Patients were followed at POD-1,one week, one month, 3 months and 6 months. All cases were given steroids postoperatively 6 times a day for 1 week which is tapered and stopped in the sixth week of follow up.
Statistical analysis
Quantitative variables were expressed as mean and standard deviation and qualitative variables were expressed as frequencies and percentages. Association between categorical variable were tested using Chi-square test. Continuous variables were tested for normality. Non-parametric test like Mann-Whitney U test was applied to compare between two groups. Pre and post comparison was done using Wilcoxon Signed Rank test. P-values less than 0.05 was considered statistically significant. All the statistical analysis was carried out using SPSS software (Version-20).
Results
The study contains total of 60 cases of which includes  34 male patients of 56.6% and 26 female patients of 43.3% which is shown in the Table 1, Figure 1 shows more of male patients in the study. This study includes 28  patients with grade 1 pterygium, 20 patients with grade II and 12  patients with gradeIII which is shown in Table 2 and Figure 2.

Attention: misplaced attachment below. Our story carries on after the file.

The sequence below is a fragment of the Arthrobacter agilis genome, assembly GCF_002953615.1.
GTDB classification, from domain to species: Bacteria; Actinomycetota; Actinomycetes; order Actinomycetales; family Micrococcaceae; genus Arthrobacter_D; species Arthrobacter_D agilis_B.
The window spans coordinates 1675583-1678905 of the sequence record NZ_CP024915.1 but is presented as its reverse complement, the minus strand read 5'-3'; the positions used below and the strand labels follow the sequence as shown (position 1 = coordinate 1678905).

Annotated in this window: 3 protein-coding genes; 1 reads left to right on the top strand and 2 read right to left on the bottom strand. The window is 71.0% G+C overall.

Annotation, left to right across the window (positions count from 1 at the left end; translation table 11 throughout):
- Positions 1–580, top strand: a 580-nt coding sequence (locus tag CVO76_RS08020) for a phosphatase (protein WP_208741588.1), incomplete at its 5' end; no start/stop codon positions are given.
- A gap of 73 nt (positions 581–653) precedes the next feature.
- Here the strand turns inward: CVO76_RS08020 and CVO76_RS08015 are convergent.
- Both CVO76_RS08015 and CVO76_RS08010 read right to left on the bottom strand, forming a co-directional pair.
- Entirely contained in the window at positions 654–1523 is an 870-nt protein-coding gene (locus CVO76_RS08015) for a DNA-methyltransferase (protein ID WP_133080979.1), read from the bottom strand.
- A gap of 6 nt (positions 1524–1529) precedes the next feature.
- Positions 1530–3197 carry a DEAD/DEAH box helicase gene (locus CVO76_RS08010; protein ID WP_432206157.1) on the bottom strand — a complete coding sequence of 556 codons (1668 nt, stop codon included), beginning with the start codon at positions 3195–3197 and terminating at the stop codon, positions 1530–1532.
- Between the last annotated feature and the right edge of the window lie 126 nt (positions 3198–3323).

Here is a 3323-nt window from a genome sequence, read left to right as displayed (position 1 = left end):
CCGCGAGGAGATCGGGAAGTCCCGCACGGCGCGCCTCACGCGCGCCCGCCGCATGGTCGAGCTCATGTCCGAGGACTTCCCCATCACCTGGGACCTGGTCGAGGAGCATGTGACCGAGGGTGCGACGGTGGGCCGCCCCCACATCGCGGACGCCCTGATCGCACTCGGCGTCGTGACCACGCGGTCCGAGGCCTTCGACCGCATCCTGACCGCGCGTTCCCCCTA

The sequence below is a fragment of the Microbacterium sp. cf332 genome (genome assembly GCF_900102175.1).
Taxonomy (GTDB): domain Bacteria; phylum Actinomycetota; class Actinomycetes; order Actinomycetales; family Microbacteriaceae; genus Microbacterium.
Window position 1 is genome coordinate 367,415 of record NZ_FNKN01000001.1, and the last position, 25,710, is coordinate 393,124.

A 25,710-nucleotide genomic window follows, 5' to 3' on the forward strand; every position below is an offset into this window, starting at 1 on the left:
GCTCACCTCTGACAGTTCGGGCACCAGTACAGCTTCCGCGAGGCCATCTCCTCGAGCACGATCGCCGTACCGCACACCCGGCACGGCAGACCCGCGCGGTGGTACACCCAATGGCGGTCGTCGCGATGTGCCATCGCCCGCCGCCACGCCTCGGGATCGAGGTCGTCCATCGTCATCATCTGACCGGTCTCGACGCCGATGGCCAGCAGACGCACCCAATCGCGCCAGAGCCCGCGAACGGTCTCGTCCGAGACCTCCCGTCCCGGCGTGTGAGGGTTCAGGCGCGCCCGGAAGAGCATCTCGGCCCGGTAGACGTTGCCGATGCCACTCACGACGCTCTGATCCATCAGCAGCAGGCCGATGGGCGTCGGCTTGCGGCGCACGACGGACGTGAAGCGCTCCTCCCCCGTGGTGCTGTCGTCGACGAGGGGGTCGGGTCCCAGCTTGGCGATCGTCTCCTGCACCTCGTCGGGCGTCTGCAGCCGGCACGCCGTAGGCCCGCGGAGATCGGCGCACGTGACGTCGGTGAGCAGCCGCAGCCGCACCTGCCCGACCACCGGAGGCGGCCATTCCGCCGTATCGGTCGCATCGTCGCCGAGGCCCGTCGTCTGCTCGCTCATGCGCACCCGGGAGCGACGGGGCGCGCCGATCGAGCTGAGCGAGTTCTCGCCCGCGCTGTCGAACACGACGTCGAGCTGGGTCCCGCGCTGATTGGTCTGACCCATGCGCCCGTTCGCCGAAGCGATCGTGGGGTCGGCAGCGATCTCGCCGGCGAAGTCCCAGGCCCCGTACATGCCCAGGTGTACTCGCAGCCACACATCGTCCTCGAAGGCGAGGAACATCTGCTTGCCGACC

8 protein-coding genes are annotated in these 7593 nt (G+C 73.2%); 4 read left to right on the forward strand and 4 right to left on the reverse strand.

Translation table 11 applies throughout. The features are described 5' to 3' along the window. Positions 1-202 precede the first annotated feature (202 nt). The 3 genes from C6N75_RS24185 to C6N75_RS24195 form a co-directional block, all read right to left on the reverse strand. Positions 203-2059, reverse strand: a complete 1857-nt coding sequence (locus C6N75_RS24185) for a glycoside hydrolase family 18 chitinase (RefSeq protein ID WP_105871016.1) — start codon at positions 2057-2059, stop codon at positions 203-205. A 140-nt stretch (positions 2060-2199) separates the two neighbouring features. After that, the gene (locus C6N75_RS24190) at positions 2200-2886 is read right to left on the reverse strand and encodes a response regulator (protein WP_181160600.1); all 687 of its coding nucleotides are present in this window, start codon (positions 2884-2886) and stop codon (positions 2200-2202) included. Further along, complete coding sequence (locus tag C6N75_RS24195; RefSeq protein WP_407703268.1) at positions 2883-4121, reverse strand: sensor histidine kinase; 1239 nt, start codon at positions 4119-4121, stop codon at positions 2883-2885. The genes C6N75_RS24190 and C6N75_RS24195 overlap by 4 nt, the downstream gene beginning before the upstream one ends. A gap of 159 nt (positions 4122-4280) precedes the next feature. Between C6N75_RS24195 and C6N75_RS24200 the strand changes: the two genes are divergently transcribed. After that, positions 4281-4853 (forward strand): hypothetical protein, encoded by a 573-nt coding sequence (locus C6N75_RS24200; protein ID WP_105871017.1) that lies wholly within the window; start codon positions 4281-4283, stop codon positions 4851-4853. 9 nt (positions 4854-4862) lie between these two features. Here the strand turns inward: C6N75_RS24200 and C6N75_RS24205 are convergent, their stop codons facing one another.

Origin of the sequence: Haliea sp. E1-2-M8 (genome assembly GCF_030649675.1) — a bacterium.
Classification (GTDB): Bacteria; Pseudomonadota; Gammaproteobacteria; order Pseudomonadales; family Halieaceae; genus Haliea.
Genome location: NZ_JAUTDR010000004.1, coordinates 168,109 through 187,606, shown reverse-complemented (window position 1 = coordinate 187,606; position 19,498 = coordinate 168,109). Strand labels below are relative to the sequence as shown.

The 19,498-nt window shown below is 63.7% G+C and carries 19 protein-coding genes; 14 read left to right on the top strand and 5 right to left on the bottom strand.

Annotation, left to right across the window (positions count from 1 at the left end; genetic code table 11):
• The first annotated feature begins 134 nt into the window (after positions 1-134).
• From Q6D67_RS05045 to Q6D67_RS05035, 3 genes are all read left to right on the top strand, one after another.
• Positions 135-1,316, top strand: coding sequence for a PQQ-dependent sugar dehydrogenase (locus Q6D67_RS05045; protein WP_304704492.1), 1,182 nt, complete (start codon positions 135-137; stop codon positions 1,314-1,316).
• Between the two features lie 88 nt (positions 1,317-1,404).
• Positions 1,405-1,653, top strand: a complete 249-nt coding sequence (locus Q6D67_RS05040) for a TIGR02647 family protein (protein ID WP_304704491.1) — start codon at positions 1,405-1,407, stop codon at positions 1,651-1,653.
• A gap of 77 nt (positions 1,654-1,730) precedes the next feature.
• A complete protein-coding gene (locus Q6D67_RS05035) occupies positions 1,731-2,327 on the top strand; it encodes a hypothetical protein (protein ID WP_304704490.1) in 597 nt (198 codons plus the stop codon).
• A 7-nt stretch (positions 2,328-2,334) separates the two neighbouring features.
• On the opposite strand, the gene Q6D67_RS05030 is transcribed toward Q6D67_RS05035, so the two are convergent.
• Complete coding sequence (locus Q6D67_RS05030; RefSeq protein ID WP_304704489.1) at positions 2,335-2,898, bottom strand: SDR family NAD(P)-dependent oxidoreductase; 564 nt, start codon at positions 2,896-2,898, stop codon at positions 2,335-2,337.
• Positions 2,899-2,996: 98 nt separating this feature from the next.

Table 1: Age and sex distribution of patients


Sex

N

%

Age

Mean

Median

Std. Deviation

Minimum

Maximum

Male

34

56.6%

34.41

32.00

10.00

19

54

Female

26

43.3%

28.85

28.00

10.38

15

50

Total

60

100%

32.00

30.50

10.38

15

54

Figure 1
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Table 2: Distribution by grade and type of procedure


Grade

Suture

Sutureless

Total

Chi-Square, P-value*

Grade 1

12 (40.0%)

16 (53.3%)

28 (46.7%)

0.952,
0.621

Grade 2

10(33.3%)

10(33.3%)

20 (33.3%)

Grade 3

8(26.7%)

4(13.3%)

12 (20.0%)

Total

30 (100.0%)

30 (100.0%)

60 (100.0%)

*Chi-Square test


Figure 2
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Table 3: Comparison of Astigmatism between surgery types


Astigmatism

Surgery type

N

Mean

Std. Deviation

Median

Z

P-value*

Pre-Operative

Suture

30

2.55

1.23

3.25

-1.715

0.087

Sutureless

30

2.03

1.17

1.50

Post-Operative

Suture

30

0.80

0.89

0.50

-0.38

0.704

Sutureless

30

0.68

0.82

0.50

* Mann-Whitney U test
Table 4: Pre and post-operative comparison with and without suture